- However, a recent study postulates that smaller hippocampal (left) volume is a risk factor in the persistence of PTSD as opposed to a result of PTSD. [Bremner et al., 2011]
- The amygdala plays a crucial role in emotional processing and the acquisition of fear responses.
- The amygdala remembers a stressful response by increasing glutamate transmission, consolidating the traumatic memory via NMDA receptor activity. Upon future exposure to a traumatic reminder, a fear response is activated.
- Structural MRI analysis has revealed pathological damage to the amygdala, which was associated with a hyper-responsive reaction to subliminally threatening cues. [Van Rooij et al., 2015]
- Individuals with PTSD may show hypo- and hyper-activity within distinct regions of the amygdala sub-nuclei.
- Downstream from the amygdala is the Periaqueductal gray (PAG), an important site mediating fear responses such as flight/ fight or freeze responses.
Medial prefrontal cortex (PFC)
- The medial PFC (contains the anterior cingulate cortex (ACC)) is connected to the amygdala and has inhibitory control over its stress responses and emotional reactivity to different stimuli.
- The medial prefrontal cortex mediates fear extinction through inhibition of acquired fear responses.
- Decreased frontal cortex and ACC volumes are found in patients with PTSD.
- In PTSD, a decreased PFC volume correlates with symptom severity due to decreased inhibitory control over the amygdalar stress response.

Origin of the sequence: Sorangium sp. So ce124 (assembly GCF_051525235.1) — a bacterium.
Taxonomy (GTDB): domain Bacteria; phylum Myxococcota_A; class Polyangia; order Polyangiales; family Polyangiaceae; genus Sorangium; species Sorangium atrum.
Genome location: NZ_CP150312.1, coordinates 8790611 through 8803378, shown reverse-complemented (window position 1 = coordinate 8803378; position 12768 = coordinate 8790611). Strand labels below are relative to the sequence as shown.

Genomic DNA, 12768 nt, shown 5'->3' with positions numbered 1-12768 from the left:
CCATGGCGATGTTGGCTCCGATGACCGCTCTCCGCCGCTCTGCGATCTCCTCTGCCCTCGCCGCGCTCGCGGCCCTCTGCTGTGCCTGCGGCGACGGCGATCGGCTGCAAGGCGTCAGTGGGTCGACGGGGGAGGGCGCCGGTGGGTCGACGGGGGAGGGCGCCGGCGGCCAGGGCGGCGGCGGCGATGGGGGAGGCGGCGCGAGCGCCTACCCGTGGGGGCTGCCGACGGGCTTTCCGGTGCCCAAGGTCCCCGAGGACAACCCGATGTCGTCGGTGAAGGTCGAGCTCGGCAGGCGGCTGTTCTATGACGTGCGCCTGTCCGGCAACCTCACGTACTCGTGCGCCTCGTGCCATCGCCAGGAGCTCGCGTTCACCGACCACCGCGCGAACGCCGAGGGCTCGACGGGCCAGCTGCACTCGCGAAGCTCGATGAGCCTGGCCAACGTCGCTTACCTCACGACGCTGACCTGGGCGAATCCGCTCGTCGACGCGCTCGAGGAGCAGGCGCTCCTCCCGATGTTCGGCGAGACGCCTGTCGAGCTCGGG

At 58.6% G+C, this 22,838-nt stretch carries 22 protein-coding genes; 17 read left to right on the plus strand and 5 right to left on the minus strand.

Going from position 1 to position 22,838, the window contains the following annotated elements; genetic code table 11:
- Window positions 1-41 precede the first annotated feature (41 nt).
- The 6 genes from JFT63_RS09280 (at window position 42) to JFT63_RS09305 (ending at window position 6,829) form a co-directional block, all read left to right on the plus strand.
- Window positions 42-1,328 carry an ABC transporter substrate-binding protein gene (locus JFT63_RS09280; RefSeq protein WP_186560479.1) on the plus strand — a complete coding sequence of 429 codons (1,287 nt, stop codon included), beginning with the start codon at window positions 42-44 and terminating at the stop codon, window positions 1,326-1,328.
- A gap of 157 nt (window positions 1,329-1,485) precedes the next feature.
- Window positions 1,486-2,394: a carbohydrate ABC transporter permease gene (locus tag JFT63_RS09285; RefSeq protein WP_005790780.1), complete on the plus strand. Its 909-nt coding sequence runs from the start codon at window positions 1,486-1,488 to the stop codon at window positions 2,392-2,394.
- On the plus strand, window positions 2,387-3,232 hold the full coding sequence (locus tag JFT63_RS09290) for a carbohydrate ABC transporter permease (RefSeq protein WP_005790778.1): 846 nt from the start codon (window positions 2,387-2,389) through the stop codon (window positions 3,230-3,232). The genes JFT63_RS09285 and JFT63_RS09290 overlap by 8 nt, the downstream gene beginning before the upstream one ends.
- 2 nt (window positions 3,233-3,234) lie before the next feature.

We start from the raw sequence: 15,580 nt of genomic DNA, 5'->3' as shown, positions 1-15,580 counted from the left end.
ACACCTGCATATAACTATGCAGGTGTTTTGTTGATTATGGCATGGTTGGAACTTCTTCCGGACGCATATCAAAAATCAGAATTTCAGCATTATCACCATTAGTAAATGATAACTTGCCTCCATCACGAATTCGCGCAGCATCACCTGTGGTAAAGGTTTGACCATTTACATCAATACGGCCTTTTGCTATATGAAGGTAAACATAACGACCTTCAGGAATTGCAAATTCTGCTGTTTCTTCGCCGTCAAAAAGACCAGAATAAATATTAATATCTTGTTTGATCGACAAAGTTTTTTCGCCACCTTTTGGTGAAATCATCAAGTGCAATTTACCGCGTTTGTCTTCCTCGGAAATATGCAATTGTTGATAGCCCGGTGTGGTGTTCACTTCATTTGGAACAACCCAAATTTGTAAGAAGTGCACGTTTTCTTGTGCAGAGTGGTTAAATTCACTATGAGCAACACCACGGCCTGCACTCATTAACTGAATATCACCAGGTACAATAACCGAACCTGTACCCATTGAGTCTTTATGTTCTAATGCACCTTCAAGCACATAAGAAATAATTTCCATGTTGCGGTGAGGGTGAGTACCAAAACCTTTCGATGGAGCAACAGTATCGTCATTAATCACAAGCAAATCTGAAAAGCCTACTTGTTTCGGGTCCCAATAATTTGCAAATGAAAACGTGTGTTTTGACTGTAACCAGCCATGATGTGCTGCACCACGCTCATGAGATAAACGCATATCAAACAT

The dynamic interaction between the medial prefrontal cortex and the amygdala creates two distinct phenotypes in PTSD patients. [Yehuda et al., 2015]
INTEGRATED MODEL OF PTSD
Three key brain networks have been identified as central to higher cognitive function:
- Salience network (detection of salient internal and external stimuli)
- Default mode network (emotional regulation, social cognition, future thinking and autobiographical memory)
- Central executive network (cognitive function)
The anterior insula acts as a switch between engaging the executive network and disengaging the default mode network allowing for better functioning of higher cognitive processes.
Abnormalities in these three areas are associated with specific clinical symptoms in PTSD as shown in the diagram below. [Yehuda et al., 2015]
TREATMENT OF PTSD
PTSD develops through a combination of psychological and biological mechanisms.
Treatment modalities aim to address the various psychological and biological components.
In some cases, a combination of medication and psychotherapy is required.
Two important concepts in PTSD treatment are:
- Kindling – Process through which increasingly low severity stimuli can activate negative responses over time
- Sensitisation – When people are repeatedly exposed to negative stimuli, progressively greater responses develop over time.
Treatment aims to achieve fear extinction, desensitisation and intervene in the kindling process.
Psychotherapy is considered a first-line therapy and can be divided into trauma-focused and non-trauma-focused psychotherapy.